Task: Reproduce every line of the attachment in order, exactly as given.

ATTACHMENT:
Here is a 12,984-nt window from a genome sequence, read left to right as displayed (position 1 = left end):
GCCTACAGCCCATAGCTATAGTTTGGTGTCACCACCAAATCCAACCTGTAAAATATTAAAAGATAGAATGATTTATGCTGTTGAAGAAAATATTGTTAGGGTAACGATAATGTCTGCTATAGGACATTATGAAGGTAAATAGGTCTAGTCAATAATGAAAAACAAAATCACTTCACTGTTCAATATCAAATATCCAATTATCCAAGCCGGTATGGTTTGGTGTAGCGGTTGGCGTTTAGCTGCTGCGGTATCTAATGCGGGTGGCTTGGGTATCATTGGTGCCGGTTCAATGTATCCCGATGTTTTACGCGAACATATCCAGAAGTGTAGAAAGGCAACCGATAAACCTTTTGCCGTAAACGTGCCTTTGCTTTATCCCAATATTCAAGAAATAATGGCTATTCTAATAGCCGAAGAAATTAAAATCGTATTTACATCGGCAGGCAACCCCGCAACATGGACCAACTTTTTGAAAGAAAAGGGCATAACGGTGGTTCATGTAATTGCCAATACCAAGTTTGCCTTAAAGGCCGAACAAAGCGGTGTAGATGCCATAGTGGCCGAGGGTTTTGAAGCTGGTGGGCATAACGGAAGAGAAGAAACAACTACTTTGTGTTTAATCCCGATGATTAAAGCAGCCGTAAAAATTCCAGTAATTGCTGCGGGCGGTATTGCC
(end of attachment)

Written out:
Here is a 12,984-nt window from a genome sequence, read left to right as displayed (position 1 = left end):
GCCTACAGCCCATAGCTATAGTTTGGTGTCACCACCAAATCCAACCTGTAAAATATTAAAAGATAGAATGATTTATGCTGTTGAAGAAAATATTGTTAGGGTAACGATAATGTCTGCTATAGGACATTATGAAGGTAAATAGGTCTAGTCAATAATGAAAAACAAAATCACTTCACTGTTCAATATCAAATATCCAATTATCCAAGCCGGTATGGTTTGGTGTAGCGGTTGGCGTTTAGCTGCTGCGGTATCTAATGCGGGTGGCTTGGGTATCATTGGTGCCGGTTCAATGTATCCCGATGTTTTACGCGAACATATCCAGAAGTGTAGAAAGGCAACCGATAAACCTTTTGCCGTAAACGTGCCTTTGCTTTATCCCAATATTCAAGAAATAATGGCTATTCTAATAGCCGAAGAAATTAAAATCGTATTTACATCGGCAGGCAACCCCGCAACATGGACCAACTTTTTGAAAGAAAAGGGCATAACGGTGGTTCATGTAATTGCCAATACCAAGTTTGCCTTAAAGGCCGAACAAAGCGGTGTAGATGCCATAGTGGCCGAGGGTTTTGAAGCTGGTGGGCATAACGGAAGAGAAGAAACAACTACTTTGTGTTTAATCCCGATGATTAAAGCAGCCGTAAAAATTCCAGTAATTGCTGCGGGCGGTATTGCC